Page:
One of the many trees that has fallen next to the path and taken a chunk out of the track

In other places toppled trees lay across the track and we had to scramble over them.

Marie-Louise scrambling over a tree which had fallen across the track
As we zigzagged down the mountain we needed to make sure that everyone in the party was adequately hydrated. Alec and Marie-Louise did not have bladders so we needed to make sure that they had regular drink stops. Marie-Louise confessed that she and Alec had not started out with adequate water and they were pleased that Phil had pressed a 1.25l bottle of water on to them.

Part way down Maria Teresa started to be troubled by a sore knee and she and Joan dropped back to the rear of the group so that she could nurse her knee during the remaining descent.

Trevor took up the lead position.

As we descended we started to see the township below us through the trees.

Some of the lush vegetation encountered on the bottom half of the drop down to Harrietville
Even though we continued to drop Harrietville kept appearing to be in the distance until finally we passed a cleared area which contained a number of cabins but still we had not reached our target: the Snowline Hotel in Harrietville. We did reach a sealed road which was being spotted by drops of rain. Alas, that was all the rain that fell.

Almost there: l-r Joan, Maria, Trevor and Marie-Louise
Following Phil's directions to the hotel probably added a kilometre to the walk however it allowed us to check our the offerings of this small townships which included an ice creamery which we visited after we refreshed ourselves.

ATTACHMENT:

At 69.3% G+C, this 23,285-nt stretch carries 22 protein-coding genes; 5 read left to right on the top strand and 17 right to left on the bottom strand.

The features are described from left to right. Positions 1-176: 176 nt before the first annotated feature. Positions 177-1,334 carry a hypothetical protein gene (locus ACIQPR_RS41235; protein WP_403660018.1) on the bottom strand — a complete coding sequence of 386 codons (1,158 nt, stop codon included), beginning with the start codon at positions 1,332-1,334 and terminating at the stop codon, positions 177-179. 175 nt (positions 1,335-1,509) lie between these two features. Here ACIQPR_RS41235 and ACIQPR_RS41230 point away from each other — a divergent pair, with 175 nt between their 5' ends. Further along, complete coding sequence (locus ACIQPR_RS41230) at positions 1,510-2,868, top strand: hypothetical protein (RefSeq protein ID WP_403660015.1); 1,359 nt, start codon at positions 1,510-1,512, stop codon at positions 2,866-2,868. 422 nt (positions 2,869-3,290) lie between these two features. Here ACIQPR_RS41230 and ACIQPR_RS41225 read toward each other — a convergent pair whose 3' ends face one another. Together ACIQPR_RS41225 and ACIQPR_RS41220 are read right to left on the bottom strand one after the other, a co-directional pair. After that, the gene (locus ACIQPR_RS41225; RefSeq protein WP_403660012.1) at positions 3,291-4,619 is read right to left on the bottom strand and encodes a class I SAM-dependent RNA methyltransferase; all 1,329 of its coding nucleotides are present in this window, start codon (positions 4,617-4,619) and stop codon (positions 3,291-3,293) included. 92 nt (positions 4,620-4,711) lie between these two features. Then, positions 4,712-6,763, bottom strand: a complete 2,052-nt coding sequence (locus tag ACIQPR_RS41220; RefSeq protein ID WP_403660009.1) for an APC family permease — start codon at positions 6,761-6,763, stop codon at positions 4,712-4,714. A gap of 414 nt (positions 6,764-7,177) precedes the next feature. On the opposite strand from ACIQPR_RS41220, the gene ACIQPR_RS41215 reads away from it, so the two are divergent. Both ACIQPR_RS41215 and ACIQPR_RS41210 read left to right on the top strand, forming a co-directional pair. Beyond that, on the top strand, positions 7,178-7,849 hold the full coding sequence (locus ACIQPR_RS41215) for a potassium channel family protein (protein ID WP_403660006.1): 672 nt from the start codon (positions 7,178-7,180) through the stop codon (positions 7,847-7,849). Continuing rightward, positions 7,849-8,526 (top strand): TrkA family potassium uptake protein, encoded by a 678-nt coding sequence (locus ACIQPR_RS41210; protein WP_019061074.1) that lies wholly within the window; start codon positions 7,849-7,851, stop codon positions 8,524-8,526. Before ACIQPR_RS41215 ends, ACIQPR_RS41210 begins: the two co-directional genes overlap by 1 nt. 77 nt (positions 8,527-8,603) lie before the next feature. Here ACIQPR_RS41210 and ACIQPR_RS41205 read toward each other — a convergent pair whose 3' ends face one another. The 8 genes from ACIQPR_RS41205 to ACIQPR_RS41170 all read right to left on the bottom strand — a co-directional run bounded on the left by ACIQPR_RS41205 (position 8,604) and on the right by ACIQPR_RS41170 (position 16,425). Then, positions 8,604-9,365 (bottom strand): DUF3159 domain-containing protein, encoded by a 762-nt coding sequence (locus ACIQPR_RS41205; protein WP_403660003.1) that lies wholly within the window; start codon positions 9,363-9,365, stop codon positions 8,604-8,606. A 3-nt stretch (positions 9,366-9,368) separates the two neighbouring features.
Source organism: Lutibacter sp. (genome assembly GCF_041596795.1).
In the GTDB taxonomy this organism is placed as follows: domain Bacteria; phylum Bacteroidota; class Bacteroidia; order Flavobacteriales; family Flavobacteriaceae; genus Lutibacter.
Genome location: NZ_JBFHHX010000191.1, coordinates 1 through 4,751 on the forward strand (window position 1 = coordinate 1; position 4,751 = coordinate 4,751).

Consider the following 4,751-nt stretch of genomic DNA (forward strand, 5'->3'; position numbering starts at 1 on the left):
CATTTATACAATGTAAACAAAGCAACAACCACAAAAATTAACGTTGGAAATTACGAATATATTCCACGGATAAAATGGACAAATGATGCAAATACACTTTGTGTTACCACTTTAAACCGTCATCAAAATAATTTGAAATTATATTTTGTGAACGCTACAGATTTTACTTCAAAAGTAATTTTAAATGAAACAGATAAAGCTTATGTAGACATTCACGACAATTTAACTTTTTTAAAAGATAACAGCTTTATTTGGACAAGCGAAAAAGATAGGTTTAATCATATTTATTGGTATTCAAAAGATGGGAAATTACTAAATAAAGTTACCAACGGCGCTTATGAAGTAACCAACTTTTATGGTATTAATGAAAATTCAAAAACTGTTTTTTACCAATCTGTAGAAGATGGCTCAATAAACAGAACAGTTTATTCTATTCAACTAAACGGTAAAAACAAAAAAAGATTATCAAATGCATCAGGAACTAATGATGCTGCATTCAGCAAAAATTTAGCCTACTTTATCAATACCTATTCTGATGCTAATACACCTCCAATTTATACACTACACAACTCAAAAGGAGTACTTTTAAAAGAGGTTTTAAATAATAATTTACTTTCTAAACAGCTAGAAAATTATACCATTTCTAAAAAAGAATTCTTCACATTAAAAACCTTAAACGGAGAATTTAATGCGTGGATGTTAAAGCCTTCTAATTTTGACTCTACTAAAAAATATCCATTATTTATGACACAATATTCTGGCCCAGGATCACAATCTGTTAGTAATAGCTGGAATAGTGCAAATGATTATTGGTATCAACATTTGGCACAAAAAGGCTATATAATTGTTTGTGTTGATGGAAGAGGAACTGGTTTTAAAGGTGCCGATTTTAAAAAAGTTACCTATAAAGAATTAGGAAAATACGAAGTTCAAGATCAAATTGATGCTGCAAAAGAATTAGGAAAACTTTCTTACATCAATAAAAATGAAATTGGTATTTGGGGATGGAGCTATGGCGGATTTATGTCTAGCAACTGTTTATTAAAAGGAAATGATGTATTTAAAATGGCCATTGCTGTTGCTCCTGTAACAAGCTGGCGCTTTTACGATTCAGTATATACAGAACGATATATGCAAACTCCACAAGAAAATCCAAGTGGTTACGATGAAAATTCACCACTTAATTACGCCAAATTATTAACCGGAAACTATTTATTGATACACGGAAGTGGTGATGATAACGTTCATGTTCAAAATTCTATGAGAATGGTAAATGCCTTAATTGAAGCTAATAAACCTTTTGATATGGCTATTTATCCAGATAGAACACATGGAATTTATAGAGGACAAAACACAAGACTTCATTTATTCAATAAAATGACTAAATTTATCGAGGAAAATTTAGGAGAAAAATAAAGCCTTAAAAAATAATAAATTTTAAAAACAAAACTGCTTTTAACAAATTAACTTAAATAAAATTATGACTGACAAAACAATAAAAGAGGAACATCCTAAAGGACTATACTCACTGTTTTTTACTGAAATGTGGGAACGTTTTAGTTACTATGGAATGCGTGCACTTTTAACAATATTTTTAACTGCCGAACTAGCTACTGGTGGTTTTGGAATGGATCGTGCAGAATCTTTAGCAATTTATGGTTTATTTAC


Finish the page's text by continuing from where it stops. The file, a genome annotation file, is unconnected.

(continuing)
We had walked 21.3km with climb of at least 605m and an overall drop of 1762m. No wonder our glutes were a little sore the next morning.

Marie, our second guide, met us in the main street of Harrietville and provided us with refreshing cool drinks. Next came showers and a change of clothes. Our clothes were wet with perspiration and were hung up to dry overnight before being packed for the journey back to Melbourne.

Suitably refreshed we made the hot walk, along with quite a few of the other walkers, down the street to the ice creamery to partake of the offered gelato.

Dinner was scheduled for 7 o'clock at the pub and most of us got over there before the appointed hour to grab more cool drinks. We needed to replenish our fluids.

We had been able to check out some of the dinner options as people were served their meals as we waited for everyone in our party to arrive. They certainly looked interesting. I ordered a vegetable curry and Trevor the fish. Around our table we had a variety of selections from the menu and everyone was delighted with the quality of the food and the innovative touches that the chef had used to make the dishes both interesting and tasty.

The quality of the food served throughout the week was excellent. Pubs and county eateries have certainly changed over the decades and offer well prepared dishes that would put many city restaurants to shame.

I was really beat after five big days of walking and could hardly stay awake during my very tasty main course so forewent any thought of desert, no matter how interesting they sounded, and headed off to bed.